Have you ever asked your child to do something and they did not respond? You probably asked in a calm and very rational way, yet instead of action, they stood there with a blank expression on their face, or maybe they completely ignored you and continued playing their favorite video game. You think to yourself, maybe they did not hear me, so you ask again, but this time you put some bass in your voice. Nothing! The situation soon becomes a repetitive cycle of requests. Suddenly, your temperature rises and in utter defeat you begin screaming the same request you calmly stated a few minutes ago. The situation has escalated to the point of no return and everyone is left frustrated and defeated.
This power struggle of communication is common. Most parents disclose having issues with getting their child to comply and follow through with directions. Helping your child “listen” does not have to be a constant battle. Parents can increase compliance and reduce problem behaviors by simple changing the way they communicate. Below are 6 tips to help parents communicate better to increase child compliance.
- Get on their level: When you need to communicate with your child, particularly the younger ones, make sure that you talk with them on their eye level. Parents improve communication by getting on their child’s level, as it ensures that they can hear and see their parent. For teenagers, getting on your child’s level may mean proximity, sitting down and having a conversation. You aren’t barking orders from another room but having a serious conversation face to face, which can establish a foundation of respect.
- Be Direct. Communicate explicitly to children, avoid asking questions when giving a directive. If you ask, “Are you ready to put your toys away?”, your child will more likely continue to engage in the target behavior of playing with their toys, because they “aren’t ready.”. This will surely cause a power struggle between you and your child. So how do you avoid it? Rather than questioning, try saying, “We are going outside now, please put your toys away” then praise when child follows directions. Be direct and avoid closed-ended questions that can lead to a negotiation.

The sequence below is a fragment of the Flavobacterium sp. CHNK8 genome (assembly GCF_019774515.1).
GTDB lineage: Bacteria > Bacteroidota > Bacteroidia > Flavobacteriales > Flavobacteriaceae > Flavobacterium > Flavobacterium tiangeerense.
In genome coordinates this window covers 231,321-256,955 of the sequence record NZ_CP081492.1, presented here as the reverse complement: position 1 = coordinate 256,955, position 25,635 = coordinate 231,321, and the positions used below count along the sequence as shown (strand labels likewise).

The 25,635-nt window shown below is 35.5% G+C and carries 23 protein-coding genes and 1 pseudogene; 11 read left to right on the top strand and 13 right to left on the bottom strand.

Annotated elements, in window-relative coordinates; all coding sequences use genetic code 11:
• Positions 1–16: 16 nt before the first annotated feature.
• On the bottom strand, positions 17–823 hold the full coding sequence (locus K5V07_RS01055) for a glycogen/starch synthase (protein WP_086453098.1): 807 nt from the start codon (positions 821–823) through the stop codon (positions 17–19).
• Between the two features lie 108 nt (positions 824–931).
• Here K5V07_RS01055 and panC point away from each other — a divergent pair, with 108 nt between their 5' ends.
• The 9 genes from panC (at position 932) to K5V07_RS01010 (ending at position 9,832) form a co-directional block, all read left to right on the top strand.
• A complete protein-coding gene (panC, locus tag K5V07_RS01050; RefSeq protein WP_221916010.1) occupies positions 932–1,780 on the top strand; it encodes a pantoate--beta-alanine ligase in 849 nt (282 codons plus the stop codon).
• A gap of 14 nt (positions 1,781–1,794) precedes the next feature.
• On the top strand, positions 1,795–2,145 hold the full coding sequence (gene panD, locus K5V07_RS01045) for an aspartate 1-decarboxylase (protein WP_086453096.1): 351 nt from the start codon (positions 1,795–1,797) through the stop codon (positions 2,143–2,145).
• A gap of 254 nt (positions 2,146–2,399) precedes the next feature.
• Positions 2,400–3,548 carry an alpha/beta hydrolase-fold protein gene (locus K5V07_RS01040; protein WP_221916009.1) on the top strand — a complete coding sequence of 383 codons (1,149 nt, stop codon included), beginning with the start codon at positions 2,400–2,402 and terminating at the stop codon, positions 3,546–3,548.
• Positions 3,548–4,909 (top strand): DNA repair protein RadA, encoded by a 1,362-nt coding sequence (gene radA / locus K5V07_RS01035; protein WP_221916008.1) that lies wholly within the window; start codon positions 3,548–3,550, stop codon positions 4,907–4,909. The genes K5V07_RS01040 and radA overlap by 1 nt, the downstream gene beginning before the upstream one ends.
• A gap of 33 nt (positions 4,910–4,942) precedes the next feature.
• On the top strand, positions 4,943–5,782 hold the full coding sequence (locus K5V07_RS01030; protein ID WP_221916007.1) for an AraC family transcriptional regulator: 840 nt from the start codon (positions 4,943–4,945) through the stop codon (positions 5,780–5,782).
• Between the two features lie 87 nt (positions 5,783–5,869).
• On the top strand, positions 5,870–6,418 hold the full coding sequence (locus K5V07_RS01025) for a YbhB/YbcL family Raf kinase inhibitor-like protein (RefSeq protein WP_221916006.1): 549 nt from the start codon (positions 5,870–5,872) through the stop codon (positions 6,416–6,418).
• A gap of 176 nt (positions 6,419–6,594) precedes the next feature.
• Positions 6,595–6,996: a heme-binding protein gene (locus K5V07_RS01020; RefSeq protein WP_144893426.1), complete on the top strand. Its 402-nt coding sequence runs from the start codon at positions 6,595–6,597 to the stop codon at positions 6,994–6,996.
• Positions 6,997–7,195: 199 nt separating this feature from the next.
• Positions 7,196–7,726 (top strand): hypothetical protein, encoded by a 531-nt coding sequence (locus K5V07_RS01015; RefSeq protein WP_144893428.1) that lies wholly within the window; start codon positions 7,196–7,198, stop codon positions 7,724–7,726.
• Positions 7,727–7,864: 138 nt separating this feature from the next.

- Praise. Praise your child when they engage in behaviors that you want to see, a key tool to see a reduction in behaviors. Children are more likely to repeat behavior when they are positively reinforced for doing so. This does not always have to involve a prize or gift, but simply words of praise and encouragement. For example, “I love when you clean up your toys”, “thank you for helping our family stay clean and organized”. Acknowledge the behavior with excitement.
- Answer their questions. We all know children can have a million and one questions to ask throughout the day. It can be overwhelming and a “Not right now” maybe the only thing you can handle in a moment. The more you ignore your child’s questions, the more likely they will continue to ask the question until they receive a direct response. At this point, you may become so frustrated that you end up saying something you regret. Validate your child’s feelings while answering their question (e.g. “I know that you would love to play with your toys right now, but you will get a chance to play after dinner.”). Answering your child’s questions can open a line of communication and trust between you and your child.
- Do Away with Don’t: As a parent it may be easy to use negatives such as, “Stop running” or “Don’t talk to your sister that way” or “No hitting”. The response can become a natural impulse during high moments of frustration. However, its important that parents take the time to use positive commands to avoid contradictory and confusing statements. When parents use “Don’t”, children have to stop and process the information and determine the alternative behavior. Parents should instead use positive statements that tell their children what to do.
- Instead of “Don’t talk to you sister that way” try “Please use kind words when talking to your sister”
- Instead of “Don’t put your toys on the floor” try “Please put your toys in the bin”
- Ensure Comprehension: Most adults have been raised to believe that children should just listen, no bargaining or explaining, just do it, because I said so! However, ensuring your child comprehends directives helps them to follow through, as well as prevent future behavior. It’s perfectly fine to explain to your child why they are on punishment or why you want them to follow a specific instruction. Whether the explanation is for their safety or the overall well being of the family, children should know. Moreover, when parents give their child a directive, they can calmly ask the child to repeat back what they said to ensure comprehension.